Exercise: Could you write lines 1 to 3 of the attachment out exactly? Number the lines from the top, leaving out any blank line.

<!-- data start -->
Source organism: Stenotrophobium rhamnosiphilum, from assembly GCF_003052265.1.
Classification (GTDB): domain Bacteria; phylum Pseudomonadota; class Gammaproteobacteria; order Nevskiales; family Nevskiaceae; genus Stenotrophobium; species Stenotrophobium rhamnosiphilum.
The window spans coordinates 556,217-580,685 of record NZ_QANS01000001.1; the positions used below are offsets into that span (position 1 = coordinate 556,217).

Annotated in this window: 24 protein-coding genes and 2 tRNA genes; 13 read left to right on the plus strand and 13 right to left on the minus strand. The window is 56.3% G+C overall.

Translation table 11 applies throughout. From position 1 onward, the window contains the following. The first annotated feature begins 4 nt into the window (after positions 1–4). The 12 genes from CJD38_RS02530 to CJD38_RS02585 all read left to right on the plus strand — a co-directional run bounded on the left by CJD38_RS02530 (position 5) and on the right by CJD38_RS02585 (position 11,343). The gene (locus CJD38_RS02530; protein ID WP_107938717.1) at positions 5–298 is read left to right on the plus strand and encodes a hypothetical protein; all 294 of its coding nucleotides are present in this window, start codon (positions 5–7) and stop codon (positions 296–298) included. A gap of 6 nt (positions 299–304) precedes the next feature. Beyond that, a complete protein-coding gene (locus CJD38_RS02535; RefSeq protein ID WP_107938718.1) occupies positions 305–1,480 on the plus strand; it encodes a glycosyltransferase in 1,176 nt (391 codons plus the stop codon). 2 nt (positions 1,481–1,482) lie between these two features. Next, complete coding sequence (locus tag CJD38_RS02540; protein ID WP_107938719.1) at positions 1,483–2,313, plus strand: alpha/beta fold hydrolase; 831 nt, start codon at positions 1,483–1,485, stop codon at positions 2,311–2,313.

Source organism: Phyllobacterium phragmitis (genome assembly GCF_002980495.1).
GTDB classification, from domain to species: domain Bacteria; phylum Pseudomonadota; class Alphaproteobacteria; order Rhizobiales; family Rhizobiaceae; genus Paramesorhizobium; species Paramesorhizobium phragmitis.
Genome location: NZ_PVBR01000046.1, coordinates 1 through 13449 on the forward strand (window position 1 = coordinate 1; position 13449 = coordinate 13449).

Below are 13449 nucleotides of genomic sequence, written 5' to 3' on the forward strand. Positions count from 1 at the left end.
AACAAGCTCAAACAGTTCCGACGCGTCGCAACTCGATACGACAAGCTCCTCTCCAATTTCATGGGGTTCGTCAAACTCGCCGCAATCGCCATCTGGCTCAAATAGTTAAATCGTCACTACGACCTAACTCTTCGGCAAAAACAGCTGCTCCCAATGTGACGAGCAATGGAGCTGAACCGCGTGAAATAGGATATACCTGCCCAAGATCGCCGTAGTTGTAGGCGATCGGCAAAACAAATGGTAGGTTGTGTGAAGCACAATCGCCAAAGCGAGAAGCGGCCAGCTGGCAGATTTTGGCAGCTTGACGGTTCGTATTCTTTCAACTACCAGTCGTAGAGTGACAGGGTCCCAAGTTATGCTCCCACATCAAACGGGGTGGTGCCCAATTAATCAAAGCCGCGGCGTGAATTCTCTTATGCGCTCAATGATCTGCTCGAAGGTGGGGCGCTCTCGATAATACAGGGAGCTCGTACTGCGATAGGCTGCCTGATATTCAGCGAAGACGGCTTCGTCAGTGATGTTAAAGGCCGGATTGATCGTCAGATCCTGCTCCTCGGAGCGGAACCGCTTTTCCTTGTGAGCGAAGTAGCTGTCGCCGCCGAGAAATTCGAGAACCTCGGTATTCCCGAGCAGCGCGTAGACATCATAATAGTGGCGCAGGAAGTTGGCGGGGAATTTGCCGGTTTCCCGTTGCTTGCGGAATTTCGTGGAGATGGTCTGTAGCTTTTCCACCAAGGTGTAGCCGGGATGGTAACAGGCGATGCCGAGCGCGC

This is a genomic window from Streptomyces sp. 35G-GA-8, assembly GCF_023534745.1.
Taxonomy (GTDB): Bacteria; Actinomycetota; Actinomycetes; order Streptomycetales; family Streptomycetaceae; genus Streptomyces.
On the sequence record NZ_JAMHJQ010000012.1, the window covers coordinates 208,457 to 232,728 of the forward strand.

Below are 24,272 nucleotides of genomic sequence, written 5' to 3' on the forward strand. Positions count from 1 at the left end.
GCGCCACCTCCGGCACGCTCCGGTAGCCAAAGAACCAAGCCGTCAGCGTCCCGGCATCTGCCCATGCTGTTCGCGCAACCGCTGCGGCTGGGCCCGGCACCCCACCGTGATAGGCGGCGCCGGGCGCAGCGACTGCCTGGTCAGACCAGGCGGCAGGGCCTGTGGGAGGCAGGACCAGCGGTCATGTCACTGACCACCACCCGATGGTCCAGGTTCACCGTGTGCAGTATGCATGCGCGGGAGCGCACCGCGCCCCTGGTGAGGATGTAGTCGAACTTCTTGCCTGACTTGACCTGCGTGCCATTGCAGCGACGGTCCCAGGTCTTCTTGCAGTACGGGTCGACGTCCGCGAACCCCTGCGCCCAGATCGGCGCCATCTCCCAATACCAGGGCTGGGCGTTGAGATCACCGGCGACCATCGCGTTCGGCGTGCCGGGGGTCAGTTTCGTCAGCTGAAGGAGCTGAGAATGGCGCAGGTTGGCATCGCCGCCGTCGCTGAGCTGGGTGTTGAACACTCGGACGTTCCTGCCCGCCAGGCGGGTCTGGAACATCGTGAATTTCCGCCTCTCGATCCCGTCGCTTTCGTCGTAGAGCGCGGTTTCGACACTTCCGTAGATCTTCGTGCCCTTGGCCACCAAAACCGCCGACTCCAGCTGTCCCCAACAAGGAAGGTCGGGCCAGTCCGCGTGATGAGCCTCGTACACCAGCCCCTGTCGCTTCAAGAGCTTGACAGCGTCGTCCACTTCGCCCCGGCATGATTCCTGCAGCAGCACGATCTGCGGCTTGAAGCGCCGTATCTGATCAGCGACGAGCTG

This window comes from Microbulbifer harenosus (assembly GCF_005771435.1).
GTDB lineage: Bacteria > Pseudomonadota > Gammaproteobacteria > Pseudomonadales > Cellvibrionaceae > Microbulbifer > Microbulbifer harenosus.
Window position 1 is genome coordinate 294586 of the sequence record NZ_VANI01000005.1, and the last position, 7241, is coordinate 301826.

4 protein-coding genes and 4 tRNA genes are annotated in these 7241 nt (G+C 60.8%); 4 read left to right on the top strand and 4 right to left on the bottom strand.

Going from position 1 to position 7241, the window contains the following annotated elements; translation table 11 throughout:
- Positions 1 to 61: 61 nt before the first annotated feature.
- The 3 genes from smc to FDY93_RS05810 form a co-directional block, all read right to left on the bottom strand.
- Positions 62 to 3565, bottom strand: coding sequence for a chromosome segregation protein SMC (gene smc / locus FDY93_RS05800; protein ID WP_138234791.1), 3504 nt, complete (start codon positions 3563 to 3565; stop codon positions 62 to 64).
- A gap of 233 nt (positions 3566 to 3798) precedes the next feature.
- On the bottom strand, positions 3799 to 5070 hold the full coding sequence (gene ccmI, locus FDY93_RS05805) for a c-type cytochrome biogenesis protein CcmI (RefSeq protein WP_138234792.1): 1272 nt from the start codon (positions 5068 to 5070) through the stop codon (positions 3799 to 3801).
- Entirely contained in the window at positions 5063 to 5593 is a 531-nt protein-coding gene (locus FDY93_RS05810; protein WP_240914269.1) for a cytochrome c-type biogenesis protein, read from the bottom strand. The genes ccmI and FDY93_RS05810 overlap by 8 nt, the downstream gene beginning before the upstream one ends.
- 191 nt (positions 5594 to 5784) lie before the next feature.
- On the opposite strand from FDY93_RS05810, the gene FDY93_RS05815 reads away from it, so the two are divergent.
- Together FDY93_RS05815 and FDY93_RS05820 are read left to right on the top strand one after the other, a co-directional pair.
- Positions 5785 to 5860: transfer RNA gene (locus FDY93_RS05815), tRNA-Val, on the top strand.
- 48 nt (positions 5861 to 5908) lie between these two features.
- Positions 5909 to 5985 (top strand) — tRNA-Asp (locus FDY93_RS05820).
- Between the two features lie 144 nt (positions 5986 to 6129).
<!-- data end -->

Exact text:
Source organism: Stenotrophobium rhamnosiphilum, from assembly GCF_003052265.1.
Classification (GTDB): domain Bacteria; phylum Pseudomonadota; class Gammaproteobacteria; order Nevskiales; family Nevskiaceae; genus Stenotrophobium; species Stenotrophobium rhamnosiphilum.
The window spans coordinates 556,217-580,685 of record NZ_QANS01000001.1; the positions used below are offsets into that span (position 1 = coordinate 556,217).